Questions remain after Crusaders decision
The stunning news that Wakefield will continue to play in Super League for another three years but Crusaders will, after this season is over, no longer sit at the top table is a major blow to the Rugby Football League.
Tuesday's announcement also poses so many more questions than it answers given that the writing appeared to be on the wall for the Wildcats after they failed to make the necessary strides to meet the licensing criteria governing stadia.
The RFL's executive chairman, Richard Lewis, had preceded his announcement by insisting that the licensing system was "meeting its objectives" in encouraging a wholesale move away from short-term thinking and thus improving the health of the game.
But is it?
We cannot blame the RFL's hierarchy for the financial plight of the Crusaders.
Indeed, the game's governing body bent over backwards to help the Welsh side out, especially with the relocation to Wrexham when Newport failed.
But what would the RFL have done if Crusaders had not withdrawn their licence application because of the financial demands of maintaining a Super League club?
Would it have booted out Wakefield, as many had anticipated it would do?
There are other questions to ponder too.
Given that Wakefield's application had looked primed to fail, why is it now good enough? Or are we left with a 14-team Super League in which only 13 clubs are Super-League fit?
And if Wakefield's application was not up scratch, then, regardless of the withdrawal of Crusaders, why didn't the RFL elevate Halifax to the elite instead?
Now that Wakefield have been granted a surprise reprieve, what does it mean for their immediate future? I understand several players had already begun contemplating their options for next season. Will they stay or will they leave in light of Tuesday's news?
Finally, where does Tuesday's announcement leave rugby league in Wales, not to mention Crusaders coach Iestyn Harris and recent Crusaders signing Keith Senior?
The Senior question is one I can answer. I spoke to the veteran Great Britain centre straight after the RFL's announcement and he was absolutely fuming. He only found out what was happening by watching the media conference live on television and tells me other Crusaders players only learned the bad news minutes before the conference began.
Senior believes the contract he signed is now null and void and he is already looking for a new employer.
He says Fax should be in Super League at Wakefield's expense, arguing that his club's history equals that of Wakefield, that his club have a ground and Wakefield don't, and that his club are in much better financial shape than Wakefield.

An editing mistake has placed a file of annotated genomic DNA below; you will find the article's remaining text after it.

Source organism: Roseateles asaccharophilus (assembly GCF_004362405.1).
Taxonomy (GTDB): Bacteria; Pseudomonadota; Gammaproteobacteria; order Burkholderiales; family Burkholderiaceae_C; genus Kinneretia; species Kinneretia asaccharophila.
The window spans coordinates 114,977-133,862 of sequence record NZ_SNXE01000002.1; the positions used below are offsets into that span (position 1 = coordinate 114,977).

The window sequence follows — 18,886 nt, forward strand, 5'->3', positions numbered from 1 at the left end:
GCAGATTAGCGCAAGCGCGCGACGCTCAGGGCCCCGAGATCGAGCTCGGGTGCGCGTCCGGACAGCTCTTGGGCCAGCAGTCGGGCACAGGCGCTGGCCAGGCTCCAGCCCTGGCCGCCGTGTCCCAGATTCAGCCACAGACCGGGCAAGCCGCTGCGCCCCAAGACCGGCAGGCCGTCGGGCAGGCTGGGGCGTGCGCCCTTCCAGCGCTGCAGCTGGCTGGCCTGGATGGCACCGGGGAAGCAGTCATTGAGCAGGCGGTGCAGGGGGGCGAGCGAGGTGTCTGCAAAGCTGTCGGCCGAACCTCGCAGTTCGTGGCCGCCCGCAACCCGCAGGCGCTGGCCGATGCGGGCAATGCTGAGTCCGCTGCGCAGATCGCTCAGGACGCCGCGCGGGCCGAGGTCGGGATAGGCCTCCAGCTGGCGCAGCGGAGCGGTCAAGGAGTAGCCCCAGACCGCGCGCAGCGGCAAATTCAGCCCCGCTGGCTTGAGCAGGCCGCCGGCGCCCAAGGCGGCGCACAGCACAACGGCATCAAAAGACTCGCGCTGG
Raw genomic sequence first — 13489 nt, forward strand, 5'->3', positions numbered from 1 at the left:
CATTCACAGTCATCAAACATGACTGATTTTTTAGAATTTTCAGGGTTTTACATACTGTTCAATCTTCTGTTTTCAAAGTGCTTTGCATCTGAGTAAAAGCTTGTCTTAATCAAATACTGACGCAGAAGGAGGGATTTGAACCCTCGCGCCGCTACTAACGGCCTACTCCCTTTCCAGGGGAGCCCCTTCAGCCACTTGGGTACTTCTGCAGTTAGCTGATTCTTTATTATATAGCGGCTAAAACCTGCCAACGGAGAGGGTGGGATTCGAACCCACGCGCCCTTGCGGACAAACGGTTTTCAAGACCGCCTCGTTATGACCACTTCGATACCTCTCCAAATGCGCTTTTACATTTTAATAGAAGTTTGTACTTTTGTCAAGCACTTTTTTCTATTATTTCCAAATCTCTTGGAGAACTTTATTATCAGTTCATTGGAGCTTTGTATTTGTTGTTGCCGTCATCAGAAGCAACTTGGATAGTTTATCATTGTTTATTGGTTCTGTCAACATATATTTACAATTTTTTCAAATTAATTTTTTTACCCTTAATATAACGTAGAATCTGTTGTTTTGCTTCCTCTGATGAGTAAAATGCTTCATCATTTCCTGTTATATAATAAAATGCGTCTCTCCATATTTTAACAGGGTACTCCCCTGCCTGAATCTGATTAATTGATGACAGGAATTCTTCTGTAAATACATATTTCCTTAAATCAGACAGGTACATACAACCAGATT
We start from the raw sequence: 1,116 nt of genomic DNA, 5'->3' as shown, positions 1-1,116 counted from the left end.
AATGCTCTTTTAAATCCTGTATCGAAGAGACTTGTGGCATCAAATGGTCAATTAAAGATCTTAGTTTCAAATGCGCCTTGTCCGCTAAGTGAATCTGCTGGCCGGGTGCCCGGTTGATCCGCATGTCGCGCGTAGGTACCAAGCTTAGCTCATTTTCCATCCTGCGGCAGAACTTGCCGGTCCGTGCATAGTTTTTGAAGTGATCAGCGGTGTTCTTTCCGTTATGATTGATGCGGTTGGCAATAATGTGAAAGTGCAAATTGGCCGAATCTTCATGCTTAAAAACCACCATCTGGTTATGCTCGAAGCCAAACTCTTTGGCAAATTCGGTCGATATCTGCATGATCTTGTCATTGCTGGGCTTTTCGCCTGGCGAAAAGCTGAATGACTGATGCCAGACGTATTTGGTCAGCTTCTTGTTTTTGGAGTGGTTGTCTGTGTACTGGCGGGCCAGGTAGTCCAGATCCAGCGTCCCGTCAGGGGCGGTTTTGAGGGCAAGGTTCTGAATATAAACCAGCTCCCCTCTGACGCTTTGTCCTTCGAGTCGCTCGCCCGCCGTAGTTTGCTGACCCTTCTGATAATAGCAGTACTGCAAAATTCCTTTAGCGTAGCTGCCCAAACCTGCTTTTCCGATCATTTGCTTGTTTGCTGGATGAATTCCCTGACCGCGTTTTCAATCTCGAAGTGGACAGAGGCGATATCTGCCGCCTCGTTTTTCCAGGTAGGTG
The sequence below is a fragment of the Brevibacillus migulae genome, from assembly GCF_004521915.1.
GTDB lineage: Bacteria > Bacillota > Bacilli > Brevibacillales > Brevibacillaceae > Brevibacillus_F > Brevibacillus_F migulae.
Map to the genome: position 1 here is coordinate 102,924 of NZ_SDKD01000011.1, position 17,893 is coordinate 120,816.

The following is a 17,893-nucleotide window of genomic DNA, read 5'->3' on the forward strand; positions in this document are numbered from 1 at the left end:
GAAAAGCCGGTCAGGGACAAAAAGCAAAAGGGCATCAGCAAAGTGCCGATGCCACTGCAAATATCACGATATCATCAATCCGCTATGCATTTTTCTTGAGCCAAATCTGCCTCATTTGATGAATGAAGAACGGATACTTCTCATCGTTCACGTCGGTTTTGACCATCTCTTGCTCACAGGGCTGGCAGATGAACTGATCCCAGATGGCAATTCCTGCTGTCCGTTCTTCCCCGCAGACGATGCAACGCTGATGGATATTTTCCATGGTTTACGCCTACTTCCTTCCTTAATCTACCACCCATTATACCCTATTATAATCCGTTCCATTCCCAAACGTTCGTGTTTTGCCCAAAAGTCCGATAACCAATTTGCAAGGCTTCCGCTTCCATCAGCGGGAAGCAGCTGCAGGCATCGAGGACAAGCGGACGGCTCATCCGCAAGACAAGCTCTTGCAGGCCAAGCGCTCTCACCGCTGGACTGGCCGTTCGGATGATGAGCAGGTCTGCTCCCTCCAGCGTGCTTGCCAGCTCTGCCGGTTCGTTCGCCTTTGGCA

"They've broken the terms of their existing licence, so why give them another one?" asks Steele, who is left with the same kind of bad taste that Widnes experienced when they were excluded from Super League three years ago.
The licence system was introduced to stop clubs over-stretching their finances with the short-termism of avoiding relegation. Yet the fate that now awaits Crusaders after falling out of Super League could realistically be that they go bust all together.
Lewis will rightly argue that this first licensing system has coincided with the most pressing period in recent financial memory. I cannot disagree with that claim or the assertion that standards have improved since the introduction of licensing.
Where the license system has been excellent is encouraging the development of homegrown talent. Lewis is right to highlight the 118 locally-cultivated players in the game this year.
The licensing system has also kicked the backsides of Castleford, St Helens, Salford and now, hopefully, Wakefield, on the issue of stadia.
But the Crusaders gamble has backfired spectacularly and that is an embarrassment for the sport's governing body and a hammer blow to their bid to promote the game in Wales.
Discussions will continue about the possible participation of the Crusaders in the Championship but I fear for their very future.
I understand that Harris is, like the players, absolutely livid and ready to walk out. I would be amazed if he sticks around.
As for Wakefield, I am delighted for the club, the players, the fans and coach John Kear.
We spoke to Lewis on the BBC a couple of hours before he made his shock announcement.
When challenged on the merits of the controversial licensing system, he said he was confident it was the right path.
"When rugby league introduced the play-offs, there was controversy but - hey presto - look who has copied us," he said, no doubt with rugby union in mind.
"Licensing might be something other sports copy in the future. Right now, rugby league believes it is the right thing to do for our sport."
Right now, I'm not so sure.